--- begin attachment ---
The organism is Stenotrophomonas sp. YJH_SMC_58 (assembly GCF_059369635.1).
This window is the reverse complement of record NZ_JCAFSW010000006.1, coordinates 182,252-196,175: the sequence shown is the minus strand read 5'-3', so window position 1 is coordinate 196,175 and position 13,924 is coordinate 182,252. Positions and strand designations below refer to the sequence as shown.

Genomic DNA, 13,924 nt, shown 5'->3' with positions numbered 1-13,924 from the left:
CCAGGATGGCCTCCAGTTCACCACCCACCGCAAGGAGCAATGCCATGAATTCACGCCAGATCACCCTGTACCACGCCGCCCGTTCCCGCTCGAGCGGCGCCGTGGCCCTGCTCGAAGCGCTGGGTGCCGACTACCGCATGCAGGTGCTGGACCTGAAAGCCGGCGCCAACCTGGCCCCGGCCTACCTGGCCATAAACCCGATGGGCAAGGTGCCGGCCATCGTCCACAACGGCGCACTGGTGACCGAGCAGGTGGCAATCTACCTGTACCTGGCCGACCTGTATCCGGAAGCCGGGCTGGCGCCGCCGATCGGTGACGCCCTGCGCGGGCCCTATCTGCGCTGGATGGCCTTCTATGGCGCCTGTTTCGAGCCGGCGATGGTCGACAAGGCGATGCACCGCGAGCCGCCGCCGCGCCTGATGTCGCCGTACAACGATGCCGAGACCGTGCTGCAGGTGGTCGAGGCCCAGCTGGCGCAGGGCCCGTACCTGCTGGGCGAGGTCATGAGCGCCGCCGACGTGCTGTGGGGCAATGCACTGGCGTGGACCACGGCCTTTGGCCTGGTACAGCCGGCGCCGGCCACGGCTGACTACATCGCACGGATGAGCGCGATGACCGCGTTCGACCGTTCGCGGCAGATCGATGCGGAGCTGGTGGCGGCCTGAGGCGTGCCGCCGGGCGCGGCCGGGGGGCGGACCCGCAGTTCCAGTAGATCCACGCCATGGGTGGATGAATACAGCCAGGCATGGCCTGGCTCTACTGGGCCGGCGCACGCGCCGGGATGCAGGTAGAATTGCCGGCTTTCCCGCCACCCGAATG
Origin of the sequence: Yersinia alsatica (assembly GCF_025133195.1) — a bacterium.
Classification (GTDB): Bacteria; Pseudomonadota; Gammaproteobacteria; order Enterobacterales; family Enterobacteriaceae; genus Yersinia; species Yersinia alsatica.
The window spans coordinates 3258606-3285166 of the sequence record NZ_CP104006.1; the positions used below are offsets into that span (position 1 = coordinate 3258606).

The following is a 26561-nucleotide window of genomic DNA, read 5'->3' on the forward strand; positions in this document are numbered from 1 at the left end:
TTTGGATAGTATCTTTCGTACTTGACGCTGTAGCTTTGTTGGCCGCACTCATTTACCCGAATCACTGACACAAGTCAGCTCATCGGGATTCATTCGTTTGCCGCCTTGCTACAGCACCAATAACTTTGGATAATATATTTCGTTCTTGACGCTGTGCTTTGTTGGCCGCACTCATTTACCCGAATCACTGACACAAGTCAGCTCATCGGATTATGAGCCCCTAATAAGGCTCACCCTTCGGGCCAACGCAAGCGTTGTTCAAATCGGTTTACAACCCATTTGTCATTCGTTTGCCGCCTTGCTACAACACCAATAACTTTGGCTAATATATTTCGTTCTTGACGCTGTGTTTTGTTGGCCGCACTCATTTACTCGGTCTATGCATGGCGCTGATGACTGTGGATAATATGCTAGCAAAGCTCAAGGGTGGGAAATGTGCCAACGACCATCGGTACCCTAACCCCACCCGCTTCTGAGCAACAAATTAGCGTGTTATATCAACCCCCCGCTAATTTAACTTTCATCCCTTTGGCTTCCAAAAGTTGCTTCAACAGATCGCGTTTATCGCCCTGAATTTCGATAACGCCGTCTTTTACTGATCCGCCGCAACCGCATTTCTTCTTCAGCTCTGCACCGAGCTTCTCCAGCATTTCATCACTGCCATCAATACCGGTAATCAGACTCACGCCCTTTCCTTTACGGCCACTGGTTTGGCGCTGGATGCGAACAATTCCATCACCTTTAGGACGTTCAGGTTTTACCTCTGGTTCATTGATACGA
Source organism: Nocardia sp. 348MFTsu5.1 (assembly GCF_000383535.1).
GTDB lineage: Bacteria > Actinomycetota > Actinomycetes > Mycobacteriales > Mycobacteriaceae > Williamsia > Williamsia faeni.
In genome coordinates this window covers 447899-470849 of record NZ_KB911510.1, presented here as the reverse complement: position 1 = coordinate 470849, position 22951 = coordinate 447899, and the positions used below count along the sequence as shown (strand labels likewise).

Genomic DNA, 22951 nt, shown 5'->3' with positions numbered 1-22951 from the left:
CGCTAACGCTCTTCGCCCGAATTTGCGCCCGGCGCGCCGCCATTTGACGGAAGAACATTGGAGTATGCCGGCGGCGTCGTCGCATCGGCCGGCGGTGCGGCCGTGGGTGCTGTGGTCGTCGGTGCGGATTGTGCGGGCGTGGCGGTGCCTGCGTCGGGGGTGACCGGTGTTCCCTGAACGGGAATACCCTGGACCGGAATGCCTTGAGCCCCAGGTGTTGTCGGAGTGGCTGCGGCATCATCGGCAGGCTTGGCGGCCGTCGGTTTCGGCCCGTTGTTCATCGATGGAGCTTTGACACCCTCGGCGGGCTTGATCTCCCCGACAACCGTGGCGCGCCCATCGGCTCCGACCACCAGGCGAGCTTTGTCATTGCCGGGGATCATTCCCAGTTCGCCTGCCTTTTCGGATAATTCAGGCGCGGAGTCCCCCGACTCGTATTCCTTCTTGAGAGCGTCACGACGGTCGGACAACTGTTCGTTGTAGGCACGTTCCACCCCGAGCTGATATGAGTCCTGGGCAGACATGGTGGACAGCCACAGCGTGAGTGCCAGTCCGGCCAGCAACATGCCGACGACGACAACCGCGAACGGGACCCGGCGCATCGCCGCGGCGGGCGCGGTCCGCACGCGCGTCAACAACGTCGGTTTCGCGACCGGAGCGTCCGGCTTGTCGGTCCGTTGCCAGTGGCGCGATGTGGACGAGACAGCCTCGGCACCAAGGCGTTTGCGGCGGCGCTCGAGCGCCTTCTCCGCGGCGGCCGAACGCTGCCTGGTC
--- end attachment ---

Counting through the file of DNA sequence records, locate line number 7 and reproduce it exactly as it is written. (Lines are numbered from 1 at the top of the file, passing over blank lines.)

The window spans coordinates 3258606-3285166 of the sequence record NZ_CP104006.1; the positions used below are offsets into that span (position 1 = coordinate 3258606).